U.S. Department of Defense


Date of this Version



Journal of Quantitative Spectroscopy & Radiative Transfer 153 (2015) 4–12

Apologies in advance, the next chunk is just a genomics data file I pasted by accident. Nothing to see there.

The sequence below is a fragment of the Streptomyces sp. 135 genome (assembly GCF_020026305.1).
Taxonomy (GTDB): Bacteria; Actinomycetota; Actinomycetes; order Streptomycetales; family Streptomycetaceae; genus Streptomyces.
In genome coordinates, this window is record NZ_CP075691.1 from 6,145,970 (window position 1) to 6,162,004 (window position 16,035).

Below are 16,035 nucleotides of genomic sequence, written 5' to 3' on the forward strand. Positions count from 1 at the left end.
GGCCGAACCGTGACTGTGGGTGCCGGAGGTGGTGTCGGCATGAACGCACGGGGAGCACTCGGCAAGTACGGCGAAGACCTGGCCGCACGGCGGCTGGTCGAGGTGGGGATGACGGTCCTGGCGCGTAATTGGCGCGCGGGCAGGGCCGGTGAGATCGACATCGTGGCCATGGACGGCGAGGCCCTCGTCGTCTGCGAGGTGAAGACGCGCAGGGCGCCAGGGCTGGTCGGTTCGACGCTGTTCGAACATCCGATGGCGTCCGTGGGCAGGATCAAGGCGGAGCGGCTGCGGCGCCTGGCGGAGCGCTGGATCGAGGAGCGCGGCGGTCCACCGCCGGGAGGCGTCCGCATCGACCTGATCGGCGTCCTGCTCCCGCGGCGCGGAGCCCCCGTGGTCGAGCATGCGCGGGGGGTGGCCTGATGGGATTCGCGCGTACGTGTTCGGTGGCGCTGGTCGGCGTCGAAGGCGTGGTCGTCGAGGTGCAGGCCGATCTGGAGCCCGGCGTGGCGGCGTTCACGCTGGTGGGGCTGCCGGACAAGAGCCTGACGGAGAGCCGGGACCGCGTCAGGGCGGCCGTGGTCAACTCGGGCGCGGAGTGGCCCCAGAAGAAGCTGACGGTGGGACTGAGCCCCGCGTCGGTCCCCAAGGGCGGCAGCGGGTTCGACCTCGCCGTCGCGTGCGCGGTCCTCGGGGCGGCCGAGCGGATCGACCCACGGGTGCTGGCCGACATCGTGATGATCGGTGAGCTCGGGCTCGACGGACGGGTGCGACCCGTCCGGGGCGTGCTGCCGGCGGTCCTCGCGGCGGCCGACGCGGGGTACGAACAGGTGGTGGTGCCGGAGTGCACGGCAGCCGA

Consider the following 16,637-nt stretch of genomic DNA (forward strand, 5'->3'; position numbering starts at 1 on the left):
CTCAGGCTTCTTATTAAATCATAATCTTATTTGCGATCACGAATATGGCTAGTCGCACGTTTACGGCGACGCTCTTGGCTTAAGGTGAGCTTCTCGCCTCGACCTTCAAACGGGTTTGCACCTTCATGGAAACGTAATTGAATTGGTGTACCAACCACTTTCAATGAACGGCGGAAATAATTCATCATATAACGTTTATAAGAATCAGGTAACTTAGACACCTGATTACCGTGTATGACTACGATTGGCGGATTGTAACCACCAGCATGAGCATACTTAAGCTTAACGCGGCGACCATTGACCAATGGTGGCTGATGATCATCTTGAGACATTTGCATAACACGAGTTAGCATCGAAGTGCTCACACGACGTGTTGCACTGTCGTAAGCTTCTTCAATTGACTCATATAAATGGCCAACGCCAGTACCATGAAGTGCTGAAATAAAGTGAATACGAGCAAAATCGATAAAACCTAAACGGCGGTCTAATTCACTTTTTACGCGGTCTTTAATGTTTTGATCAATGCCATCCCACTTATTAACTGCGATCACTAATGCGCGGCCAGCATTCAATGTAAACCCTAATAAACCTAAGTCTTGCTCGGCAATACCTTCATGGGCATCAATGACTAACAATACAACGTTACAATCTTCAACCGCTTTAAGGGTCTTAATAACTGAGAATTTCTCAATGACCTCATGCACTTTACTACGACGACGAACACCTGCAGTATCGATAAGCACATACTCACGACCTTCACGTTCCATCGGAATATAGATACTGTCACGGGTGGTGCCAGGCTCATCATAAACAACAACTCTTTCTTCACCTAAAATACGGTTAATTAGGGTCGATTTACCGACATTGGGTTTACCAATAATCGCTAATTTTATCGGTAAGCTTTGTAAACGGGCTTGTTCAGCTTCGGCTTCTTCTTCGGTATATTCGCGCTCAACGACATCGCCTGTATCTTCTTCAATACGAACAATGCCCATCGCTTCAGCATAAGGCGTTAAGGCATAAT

Photophoretic trapping-Raman spectroscopy (PTRS) is a new technique for measuring Raman spectra of particles that are held in air using photophoretic forces. It was initially demonstrated with Raman spectra of stro ly-absorbing carbon nanoparticles (Pan et al. [44] (Opt Express 2012 )). In the present paper we report the first demonstration of the use ofPTRS to measure Raman spectra of absorbing and weakly-absorbing bioaerosol particles (pollens and spores ). Raman spectra of three pollens and one smut spore in a size range of 6.2- 41.8 11m illuminated at 488 nm are shown. Quality spectra were obtained in the Raman s hift range of 1600- 3400 cm- I in this exploratory stud y. Distinguis hable Raman scattering signals with one or a few clear Raman peaks for all four aerosol particles were observed within the wavenumber region 2940- 3030 cm- I. Peaks in this region are consistent with previous reports of Raman peaks in the 1600- 3400 cm- I range for pollens and spores excited at 514 nm measured by a conventional Raman spectrometer. Noise in the spectra, the fluorescence background, and the weak Raman signals in most of the 1600- 3400 cm - I region make some of the spectral features barely discernable or not discernable for these bioaerosols except the strong signal within 2940- 3030 cm- I . Up to five bands are identified in the three pollens and only two bands appear in the fungal spore, but this may be because the fungal spore is so much smaller than any of the pollens. The fungal spore signal relative to the air-nitrogen Raman band is approximately 10 times smaller than that ratio for the pollens. The five bands are tentatively assigned to the CH2 symmetric stretch at 2948 cm - I, CH2 Fermi resonance stretch at 2970 cm- I, CH) symmetric stretch at 2990 cm - I, CH3 out-of-plane end asymmetric stretch at 3010 cm - I, and unsaturated = CH stretch at 3028 cm - I . The two dominant bands of the up-to-five Raman bands in the 2940- 3030 cm - I region have a consistent band spacing of 25 cm- I in all four aerosols. Finally we discuss improvements to the PTRS that should provide a system which can trap a hig her fraction of particle types and obtain Raman spectra over a larger range (e.g., 200- 3600 cm - I ) than those achieved here.